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The OP hasn't been back to see any comments after the first two.
As is so often the case, eh? So many people spend their time trying to help solve the problem, and the OP is gone for good.

I'll often use 3 shot burst, sometimes 5... AEB I think it's called
 
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Maybe we overwhelmed him with kindness... oops.
 
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I just looked at the first jpg - overexposed and way too sharp. I watched as many youtube tutorials as I could when I started out and also went up and experimented with settings until I figured out what I was doing. Nothing beats learning, trial and error and practice.
 
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If one shoots DNGs then
some under- or over-exposure don't matter.
Exposure can be corrected later via
Photoshop or similar program.
Same for JPGs, although chance of
creating image artifacts during correction...

As to why some images appear lighter:
(2) examples in OP dominated
by darker trees that caused
auto camera settings to "open up",
(not enough brighter road-sidewalks to prevent it)
whereas third image included enough brighter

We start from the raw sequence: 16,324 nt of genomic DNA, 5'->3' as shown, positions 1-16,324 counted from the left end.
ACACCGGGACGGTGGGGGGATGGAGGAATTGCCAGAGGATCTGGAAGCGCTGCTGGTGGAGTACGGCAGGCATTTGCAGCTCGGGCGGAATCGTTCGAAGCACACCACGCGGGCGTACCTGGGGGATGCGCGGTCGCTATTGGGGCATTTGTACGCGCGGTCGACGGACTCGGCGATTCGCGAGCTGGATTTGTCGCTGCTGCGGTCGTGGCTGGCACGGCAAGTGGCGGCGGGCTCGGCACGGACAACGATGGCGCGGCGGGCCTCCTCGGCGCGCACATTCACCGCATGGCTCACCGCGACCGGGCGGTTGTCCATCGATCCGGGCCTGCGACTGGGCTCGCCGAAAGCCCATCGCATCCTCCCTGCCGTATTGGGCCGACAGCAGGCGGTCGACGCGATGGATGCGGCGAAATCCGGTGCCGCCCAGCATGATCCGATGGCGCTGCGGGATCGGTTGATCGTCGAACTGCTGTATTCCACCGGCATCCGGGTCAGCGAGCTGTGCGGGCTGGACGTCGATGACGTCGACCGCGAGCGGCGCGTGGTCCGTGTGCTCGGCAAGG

sky-clouds to prevent opening up...
 
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If one shoots DNGs then
some under- or over-exposure don't matter.
Exposure can be corrected later via
Photoshop or similar program.
Same for JPGs, although chance of
creating image artifacts during correction...

As to why some images appear lighter:
(2) examples in OP dominated
by darker trees that caused
auto camera settings to "open up",
(not enough brighter road-sidewalks to prevent it)
whereas third image included enough brighter
sky-clouds to prevent opening up...
Which is why I recommend shooting in Manual mode. And leanring to read the Histogram.
 
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manual mode = whole new skill set to learn for some
reading histograms = whole new skill set to learn for some
adjusting exposure afterwards = whole new skill set to learn for some
all this can be undesirable to those wanting simpler quicker fixes...

I set f4.5 permanently since f4-4.5 is irrefutable highest image quality
as reported previously by many on this forum & verified by me,
& all else is automatic via "A" setting, no fiddling during flights.
Any minor exposure adjustments & other enhancements to my
DNGs are afterwards...
To each their own...
 
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I like to have the the over exposure warning on (zebra stripes). I shoot DNG and use the dial, as others have mentioned, to bring the exposure just down enough to remove all (or mostly all) over exposure warnings. Then it is super easy, in Lightroom, to bring up the exposure a tiny bit to get perfect light.